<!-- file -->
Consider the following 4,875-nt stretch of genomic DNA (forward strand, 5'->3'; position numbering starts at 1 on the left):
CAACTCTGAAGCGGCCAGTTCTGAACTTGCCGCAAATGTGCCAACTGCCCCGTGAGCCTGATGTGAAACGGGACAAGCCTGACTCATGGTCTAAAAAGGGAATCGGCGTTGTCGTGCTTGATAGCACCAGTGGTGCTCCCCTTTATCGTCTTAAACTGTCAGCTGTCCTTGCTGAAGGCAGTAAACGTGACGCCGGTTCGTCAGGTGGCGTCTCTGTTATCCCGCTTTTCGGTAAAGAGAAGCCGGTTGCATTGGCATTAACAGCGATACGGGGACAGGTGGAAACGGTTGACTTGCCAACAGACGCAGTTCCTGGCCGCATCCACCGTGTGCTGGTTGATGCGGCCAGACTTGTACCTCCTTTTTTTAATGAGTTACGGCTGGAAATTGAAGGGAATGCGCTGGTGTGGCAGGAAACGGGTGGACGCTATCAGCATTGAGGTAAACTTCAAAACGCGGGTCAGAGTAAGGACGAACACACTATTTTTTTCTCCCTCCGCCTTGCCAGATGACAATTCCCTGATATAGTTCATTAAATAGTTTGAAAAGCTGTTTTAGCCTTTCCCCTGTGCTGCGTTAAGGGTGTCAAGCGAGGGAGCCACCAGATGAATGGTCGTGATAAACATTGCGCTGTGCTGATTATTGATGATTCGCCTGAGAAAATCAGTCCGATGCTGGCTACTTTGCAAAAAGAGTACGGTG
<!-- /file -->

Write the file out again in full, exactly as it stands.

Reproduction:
Consider the following 4,875-nt stretch of genomic DNA (forward strand, 5'->3'; position numbering starts at 1 on the left):
CAACTCTGAAGCGGCCAGTTCTGAACTTGCCGCAAATGTGCCAACTGCCCCGTGAGCCTGATGTGAAACGGGACAAGCCTGACTCATGGTCTAAAAAGGGAATCGGCGTTGTCGTGCTTGATAGCACCAGTGGTGCTCCCCTTTATCGTCTTAAACTGTCAGCTGTCCTTGCTGAAGGCAGTAAACGTGACGCCGGTTCGTCAGGTGGCGTCTCTGTTATCCCGCTTTTCGGTAAAGAGAAGCCGGTTGCATTGGCATTAACAGCGATACGGGGACAGGTGGAAACGGTTGACTTGCCAACAGACGCAGTTCCTGGCCGCATCCACCGTGTGCTGGTTGATGCGGCCAGACTTGTACCTCCTTTTTTTAATGAGTTACGGCTGGAAATTGAAGGGAATGCGCTGGTGTGGCAGGAAACGGGTGGACGCTATCAGCATTGAGGTAAACTTCAAAACGCGGGTCAGAGTAAGGACGAACACACTATTTTTTTCTCCCTCCGCCTTGCCAGATGACAATTCCCTGATATAGTTCATTAAATAGTTTGAAAAGCTGTTTTAGCCTTTCCCCTGTGCTGCGTTAAGGGTGTCAAGCGAGGGAGCCACCAGATGAATGGTCGTGATAAACATTGCGCTGTGCTGATTATTGATGATTCGCCTGAGAAAATCAGTCCGATGCTGGCTACTTTGCAAAAAGAGTACGGTG